After hanging around underground for 17 years, billions of flying bugs known as cicadas are due to sweep over the East Coast starting sometime in the next month. And although it's too early to predict exactly where or when the brood will appear, this spring's emergence should rate as the most closely watched bug-out in history.
The outbreak is expected to start in the Carolinas in April or early May, and work its way up northward to Washington, Philadelphia and New York by early June. The timing depends on the weather: Cicadas dig "escape chimneys" up from the ground where they've been maturing for the past 17 years — and when the temperature reaches 64 degrees Fahrenheit, that signals the insects to rise up, wriggle out of their shells, take wing and look for mates.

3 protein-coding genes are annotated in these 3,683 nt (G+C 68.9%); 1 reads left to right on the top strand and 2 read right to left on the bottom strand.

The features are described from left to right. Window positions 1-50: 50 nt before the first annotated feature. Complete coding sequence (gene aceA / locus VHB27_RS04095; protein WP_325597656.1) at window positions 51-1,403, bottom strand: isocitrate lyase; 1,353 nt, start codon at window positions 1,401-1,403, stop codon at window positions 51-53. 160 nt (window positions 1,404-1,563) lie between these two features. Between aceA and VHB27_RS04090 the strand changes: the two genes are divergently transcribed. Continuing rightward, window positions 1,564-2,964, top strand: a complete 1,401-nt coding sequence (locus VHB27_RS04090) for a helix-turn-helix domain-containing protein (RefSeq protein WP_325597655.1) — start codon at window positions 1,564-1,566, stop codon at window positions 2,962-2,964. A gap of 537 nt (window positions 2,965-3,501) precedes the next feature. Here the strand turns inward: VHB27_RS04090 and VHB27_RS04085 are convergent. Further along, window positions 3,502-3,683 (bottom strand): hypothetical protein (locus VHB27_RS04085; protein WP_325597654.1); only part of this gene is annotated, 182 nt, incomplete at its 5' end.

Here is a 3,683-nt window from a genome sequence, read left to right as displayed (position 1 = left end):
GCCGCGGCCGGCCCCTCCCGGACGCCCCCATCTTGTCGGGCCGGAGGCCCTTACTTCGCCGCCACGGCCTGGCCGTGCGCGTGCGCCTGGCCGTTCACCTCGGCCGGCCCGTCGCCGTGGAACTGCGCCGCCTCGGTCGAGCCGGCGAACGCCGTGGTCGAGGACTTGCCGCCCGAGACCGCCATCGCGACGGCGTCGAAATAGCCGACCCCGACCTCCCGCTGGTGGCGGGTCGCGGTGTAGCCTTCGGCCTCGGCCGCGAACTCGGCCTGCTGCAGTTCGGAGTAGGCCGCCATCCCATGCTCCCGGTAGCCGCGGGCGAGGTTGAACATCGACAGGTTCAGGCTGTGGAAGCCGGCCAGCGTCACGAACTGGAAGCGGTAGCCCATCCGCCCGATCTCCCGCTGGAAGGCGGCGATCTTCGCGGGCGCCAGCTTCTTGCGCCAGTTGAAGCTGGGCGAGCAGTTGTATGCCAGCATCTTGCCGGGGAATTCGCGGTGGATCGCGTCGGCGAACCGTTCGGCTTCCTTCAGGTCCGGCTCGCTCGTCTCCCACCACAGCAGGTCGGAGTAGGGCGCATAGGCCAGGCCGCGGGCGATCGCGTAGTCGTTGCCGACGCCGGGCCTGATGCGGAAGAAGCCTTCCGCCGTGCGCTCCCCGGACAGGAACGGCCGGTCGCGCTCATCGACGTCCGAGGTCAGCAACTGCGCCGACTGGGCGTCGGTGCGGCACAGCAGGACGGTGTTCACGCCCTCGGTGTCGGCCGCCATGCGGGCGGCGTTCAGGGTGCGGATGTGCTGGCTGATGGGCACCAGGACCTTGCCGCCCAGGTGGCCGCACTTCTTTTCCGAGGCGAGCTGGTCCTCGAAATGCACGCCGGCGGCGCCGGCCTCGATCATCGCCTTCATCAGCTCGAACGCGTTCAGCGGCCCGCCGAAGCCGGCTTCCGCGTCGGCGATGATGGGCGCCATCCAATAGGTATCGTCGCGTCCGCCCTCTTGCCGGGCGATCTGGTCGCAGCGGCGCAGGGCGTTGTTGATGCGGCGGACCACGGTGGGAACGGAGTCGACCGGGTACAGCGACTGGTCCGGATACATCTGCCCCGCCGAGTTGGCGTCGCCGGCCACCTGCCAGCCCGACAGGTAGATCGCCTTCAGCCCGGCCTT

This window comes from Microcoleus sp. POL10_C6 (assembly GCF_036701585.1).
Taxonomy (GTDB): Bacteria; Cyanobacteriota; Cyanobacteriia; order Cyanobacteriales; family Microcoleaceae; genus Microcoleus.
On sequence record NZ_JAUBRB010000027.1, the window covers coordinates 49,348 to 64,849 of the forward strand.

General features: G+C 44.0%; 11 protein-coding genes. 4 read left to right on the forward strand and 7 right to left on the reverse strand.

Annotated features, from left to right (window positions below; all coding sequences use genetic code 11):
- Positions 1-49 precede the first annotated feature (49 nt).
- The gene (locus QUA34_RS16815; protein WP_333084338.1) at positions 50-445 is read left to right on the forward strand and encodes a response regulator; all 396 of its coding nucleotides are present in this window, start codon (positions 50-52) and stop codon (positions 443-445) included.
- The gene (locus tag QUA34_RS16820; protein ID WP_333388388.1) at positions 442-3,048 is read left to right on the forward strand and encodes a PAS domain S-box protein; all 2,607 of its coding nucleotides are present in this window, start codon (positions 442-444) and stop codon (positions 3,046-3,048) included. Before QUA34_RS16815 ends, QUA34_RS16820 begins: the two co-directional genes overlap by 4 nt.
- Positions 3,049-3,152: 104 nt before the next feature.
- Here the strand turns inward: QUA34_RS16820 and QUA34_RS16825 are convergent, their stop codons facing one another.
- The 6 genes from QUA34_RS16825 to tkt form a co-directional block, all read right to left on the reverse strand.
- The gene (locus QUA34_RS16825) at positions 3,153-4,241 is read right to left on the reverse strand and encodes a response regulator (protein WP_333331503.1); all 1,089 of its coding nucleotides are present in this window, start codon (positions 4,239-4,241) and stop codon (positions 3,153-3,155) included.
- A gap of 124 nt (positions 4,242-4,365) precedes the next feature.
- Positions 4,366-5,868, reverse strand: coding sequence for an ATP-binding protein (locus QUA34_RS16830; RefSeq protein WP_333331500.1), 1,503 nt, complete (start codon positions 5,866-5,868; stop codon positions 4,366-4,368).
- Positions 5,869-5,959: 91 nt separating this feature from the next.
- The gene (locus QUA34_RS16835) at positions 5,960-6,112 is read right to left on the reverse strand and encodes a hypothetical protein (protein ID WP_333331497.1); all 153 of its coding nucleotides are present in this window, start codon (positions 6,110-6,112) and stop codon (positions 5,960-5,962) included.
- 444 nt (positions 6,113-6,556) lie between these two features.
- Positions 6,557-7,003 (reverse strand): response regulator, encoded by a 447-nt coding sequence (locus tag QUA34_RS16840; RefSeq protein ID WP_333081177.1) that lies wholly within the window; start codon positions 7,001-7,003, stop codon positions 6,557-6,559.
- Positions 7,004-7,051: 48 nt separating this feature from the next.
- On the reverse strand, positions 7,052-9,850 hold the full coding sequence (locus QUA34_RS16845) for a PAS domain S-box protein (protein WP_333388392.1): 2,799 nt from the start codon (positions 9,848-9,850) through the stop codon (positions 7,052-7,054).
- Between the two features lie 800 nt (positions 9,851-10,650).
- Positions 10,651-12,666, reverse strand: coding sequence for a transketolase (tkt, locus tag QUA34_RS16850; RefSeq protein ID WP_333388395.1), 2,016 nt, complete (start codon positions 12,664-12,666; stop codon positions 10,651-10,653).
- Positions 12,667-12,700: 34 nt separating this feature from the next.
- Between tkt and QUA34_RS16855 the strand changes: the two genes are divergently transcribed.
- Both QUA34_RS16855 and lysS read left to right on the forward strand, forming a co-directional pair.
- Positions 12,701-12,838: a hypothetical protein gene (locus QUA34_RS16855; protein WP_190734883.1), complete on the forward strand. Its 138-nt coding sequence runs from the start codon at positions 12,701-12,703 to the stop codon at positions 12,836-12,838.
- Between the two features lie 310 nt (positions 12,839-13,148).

The bugs are mostly harmless to plants and humans. But the 90-decibel buzz of a sky-darkening swarm can be a bit much.
This particular group of cicadas, known as Brood II, hasn't surfaced since 1996.